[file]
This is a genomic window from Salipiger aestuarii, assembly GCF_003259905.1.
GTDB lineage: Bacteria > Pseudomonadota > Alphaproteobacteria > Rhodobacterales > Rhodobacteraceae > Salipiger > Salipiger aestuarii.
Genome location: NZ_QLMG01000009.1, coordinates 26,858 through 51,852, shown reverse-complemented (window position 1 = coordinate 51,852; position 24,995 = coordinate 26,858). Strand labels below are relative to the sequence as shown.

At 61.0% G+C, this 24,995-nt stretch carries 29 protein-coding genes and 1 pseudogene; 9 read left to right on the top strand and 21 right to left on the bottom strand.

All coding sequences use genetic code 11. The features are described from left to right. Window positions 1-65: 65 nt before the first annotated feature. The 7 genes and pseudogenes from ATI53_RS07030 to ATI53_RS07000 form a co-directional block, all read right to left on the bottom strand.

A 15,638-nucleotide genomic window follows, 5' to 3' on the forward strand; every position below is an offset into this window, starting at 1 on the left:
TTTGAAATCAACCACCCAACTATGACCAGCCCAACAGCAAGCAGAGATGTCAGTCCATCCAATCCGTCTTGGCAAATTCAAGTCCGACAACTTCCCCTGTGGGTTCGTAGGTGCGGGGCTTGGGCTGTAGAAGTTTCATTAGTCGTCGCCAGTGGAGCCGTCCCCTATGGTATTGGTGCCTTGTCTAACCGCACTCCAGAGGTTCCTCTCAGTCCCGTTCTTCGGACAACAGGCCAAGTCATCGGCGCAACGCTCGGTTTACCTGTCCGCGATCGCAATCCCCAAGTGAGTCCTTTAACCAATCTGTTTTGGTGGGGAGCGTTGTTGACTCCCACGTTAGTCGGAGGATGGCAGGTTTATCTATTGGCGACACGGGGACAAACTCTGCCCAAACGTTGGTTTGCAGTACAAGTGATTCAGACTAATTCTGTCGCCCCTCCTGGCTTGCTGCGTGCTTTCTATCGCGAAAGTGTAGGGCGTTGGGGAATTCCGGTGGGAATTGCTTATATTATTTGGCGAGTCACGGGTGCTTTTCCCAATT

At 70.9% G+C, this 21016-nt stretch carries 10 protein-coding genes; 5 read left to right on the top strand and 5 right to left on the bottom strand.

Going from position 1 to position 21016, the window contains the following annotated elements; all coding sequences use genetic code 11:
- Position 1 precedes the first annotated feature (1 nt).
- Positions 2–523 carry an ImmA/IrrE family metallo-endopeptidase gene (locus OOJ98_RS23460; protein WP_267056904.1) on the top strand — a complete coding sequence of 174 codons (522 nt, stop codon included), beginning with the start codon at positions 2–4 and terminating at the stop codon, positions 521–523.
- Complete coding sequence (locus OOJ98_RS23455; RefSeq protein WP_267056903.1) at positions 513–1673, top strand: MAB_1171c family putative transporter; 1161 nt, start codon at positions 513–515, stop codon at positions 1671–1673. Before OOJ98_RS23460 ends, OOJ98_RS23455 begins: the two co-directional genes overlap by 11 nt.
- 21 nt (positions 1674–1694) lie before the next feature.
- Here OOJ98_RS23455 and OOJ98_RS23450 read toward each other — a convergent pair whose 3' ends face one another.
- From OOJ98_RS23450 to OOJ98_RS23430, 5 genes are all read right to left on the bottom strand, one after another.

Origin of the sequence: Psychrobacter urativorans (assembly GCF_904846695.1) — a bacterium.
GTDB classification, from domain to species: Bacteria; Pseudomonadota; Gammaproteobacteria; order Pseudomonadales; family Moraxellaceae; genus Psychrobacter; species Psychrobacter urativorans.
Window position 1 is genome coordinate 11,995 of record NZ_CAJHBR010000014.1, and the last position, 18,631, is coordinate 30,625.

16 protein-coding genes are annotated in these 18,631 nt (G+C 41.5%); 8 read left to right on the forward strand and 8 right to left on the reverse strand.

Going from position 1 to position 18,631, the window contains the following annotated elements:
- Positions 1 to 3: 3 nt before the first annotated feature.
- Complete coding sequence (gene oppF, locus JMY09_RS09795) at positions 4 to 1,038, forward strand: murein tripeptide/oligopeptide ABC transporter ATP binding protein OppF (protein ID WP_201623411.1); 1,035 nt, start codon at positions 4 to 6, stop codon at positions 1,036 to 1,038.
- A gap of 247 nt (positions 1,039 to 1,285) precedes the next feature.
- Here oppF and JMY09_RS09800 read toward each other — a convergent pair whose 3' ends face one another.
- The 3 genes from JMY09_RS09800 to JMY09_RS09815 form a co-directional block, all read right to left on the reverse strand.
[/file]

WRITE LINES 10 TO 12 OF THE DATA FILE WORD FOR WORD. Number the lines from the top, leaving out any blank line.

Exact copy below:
- Position 1 precedes the first annotated feature (1 nt).
- Positions 2–523 carry an ImmA/IrrE family metallo-endopeptidase gene (locus OOJ98_RS23460; protein WP_267056904.1) on the top strand — a complete coding sequence of 174 codons (522 nt, stop codon included), beginning with the start codon at positions 2–4 and terminating at the stop codon, positions 521–523.
- Complete coding sequence (locus OOJ98_RS23455; RefSeq protein WP_267056903.1) at positions 513–1673, top strand: MAB_1171c family putative transporter; 1161 nt, start codon at positions 513–515, stop codon at positions 1671–1673. Before OOJ98_RS23460 ends, OOJ98_RS23455 begins: the two co-directional genes overlap by 11 nt.